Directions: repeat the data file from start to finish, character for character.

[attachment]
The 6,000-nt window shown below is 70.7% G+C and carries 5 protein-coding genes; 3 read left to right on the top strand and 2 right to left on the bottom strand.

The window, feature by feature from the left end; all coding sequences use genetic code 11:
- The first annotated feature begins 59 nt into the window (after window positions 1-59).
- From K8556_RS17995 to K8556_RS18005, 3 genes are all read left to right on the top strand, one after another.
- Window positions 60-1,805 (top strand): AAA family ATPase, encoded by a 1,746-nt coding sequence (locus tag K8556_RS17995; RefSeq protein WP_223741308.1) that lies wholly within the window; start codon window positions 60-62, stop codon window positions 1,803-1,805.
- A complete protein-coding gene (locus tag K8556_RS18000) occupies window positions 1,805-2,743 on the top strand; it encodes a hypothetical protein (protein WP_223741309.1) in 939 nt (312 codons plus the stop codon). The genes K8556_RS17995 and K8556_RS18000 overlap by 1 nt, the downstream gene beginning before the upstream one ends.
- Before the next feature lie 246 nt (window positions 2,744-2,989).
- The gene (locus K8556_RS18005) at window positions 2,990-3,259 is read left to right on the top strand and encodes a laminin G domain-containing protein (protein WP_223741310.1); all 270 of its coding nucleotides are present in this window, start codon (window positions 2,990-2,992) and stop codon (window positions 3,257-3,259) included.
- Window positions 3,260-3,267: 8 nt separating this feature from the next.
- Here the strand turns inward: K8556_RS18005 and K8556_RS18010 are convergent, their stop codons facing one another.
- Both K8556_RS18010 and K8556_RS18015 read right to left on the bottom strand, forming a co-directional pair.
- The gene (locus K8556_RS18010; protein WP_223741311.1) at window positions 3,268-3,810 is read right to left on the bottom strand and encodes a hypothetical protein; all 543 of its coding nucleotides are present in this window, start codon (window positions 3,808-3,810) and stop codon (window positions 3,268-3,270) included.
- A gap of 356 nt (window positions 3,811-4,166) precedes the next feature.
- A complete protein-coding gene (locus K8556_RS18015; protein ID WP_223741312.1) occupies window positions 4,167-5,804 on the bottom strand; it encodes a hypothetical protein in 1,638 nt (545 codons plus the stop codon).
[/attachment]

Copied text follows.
The 6,000-nt window shown below is 70.7% G+C and carries 5 protein-coding genes; 3 read left to right on the top strand and 2 right to left on the bottom strand.

The window, feature by feature from the left end; all coding sequences use genetic code 11:
- The first annotated feature begins 59 nt into the window (after window positions 1-59).
- From K8556_RS17995 to K8556_RS18005, 3 genes are all read left to right on the top strand, one after another.
- Window positions 60-1,805 (top strand): AAA family ATPase, encoded by a 1,746-nt coding sequence (locus tag K8556_RS17995; RefSeq protein WP_223741308.1) that lies wholly within the window; start codon window positions 60-62, stop codon window positions 1,803-1,805.
- A complete protein-coding gene (locus tag K8556_RS18000) occupies window positions 1,805-2,743 on the top strand; it encodes a hypothetical protein (protein WP_223741309.1) in 939 nt (312 codons plus the stop codon). The genes K8556_RS17995 and K8556_RS18000 overlap by 1 nt, the downstream gene beginning before the upstream one ends.
- Before the next feature lie 246 nt (window positions 2,744-2,989).
- The gene (locus K8556_RS18005) at window positions 2,990-3,259 is read left to right on the top strand and encodes a laminin G domain-containing protein (protein WP_223741310.1); all 270 of its coding nucleotides are present in this window, start codon (window positions 2,990-2,992) and stop codon (window positions 3,257-3,259) included.
- Window positions 3,260-3,267: 8 nt separating this feature from the next.
- Here the strand turns inward: K8556_RS18005 and K8556_RS18010 are convergent, their stop codons facing one another.
- Both K8556_RS18010 and K8556_RS18015 read right to left on the bottom strand, forming a co-directional pair.
- The gene (locus K8556_RS18010; protein WP_223741311.1) at window positions 3,268-3,810 is read right to left on the bottom strand and encodes a hypothetical protein; all 543 of its coding nucleotides are present in this window, start codon (window positions 3,808-3,810) and stop codon (window positions 3,268-3,270) included.
- A gap of 356 nt (window positions 3,811-4,166) precedes the next feature.
- A complete protein-coding gene (locus K8556_RS18015; protein ID WP_223741312.1) occupies window positions 4,167-5,804 on the bottom strand; it encodes a hypothetical protein in 1,638 nt (545 codons plus the stop codon).